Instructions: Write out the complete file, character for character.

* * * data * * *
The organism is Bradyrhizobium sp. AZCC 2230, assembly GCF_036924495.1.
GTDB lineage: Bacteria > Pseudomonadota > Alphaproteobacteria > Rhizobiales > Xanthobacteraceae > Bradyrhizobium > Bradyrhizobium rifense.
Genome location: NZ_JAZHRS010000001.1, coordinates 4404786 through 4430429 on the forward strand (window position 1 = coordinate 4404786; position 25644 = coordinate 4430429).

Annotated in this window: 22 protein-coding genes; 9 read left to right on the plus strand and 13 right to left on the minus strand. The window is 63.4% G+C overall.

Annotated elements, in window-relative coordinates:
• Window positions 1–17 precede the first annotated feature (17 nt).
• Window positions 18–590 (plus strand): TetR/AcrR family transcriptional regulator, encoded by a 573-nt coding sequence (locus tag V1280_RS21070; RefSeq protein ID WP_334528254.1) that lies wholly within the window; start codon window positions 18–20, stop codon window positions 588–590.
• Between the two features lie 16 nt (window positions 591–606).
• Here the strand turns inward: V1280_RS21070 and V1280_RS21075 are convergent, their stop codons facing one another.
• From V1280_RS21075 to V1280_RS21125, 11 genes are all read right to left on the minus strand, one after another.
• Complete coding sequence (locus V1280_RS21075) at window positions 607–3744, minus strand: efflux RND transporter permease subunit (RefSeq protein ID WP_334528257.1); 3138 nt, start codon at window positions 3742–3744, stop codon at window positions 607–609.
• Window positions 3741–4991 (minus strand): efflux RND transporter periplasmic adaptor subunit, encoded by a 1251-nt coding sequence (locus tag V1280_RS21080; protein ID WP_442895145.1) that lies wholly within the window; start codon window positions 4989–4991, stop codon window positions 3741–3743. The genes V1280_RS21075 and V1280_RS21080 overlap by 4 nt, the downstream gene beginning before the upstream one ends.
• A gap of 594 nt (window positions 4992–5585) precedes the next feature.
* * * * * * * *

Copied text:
The organism is Bradyrhizobium sp. AZCC 2230, assembly GCF_036924495.1.
GTDB lineage: Bacteria > Pseudomonadota > Alphaproteobacteria > Rhizobiales > Xanthobacteraceae > Bradyrhizobium > Bradyrhizobium rifense.
Genome location: NZ_JAZHRS010000001.1, coordinates 4404786 through 4430429 on the forward strand (window position 1 = coordinate 4404786; position 25644 = coordinate 4430429).

Annotated in this window: 22 protein-coding genes; 9 read left to right on the plus strand and 13 right to left on the minus strand. The window is 63.4% G+C overall.

Annotated elements, in window-relative coordinates:
• Window positions 1–17 precede the first annotated feature (17 nt).
• Window positions 18–590 (plus strand): TetR/AcrR family transcriptional regulator, encoded by a 573-nt coding sequence (locus tag V1280_RS21070; RefSeq protein ID WP_334528254.1) that lies wholly within the window; start codon window positions 18–20, stop codon window positions 588–590.
• Between the two features lie 16 nt (window positions 591–606).
• Here the strand turns inward: V1280_RS21070 and V1280_RS21075 are convergent, their stop codons facing one another.
• From V1280_RS21075 to V1280_RS21125, 11 genes are all read right to left on the minus strand, one after another.
• Complete coding sequence (locus V1280_RS21075) at window positions 607–3744, minus strand: efflux RND transporter permease subunit (RefSeq protein ID WP_334528257.1); 3138 nt, start codon at window positions 3742–3744, stop codon at window positions 607–609.
• Window positions 3741–4991 (minus strand): efflux RND transporter periplasmic adaptor subunit, encoded by a 1251-nt coding sequence (locus tag V1280_RS21080; protein ID WP_442895145.1) that lies wholly within the window; start codon window positions 4989–4991, stop codon window positions 3741–3743. The genes V1280_RS21075 and V1280_RS21080 overlap by 4 nt, the downstream gene beginning before the upstream one ends.
• A gap of 594 nt (window positions 4992–5585) precedes the next feature.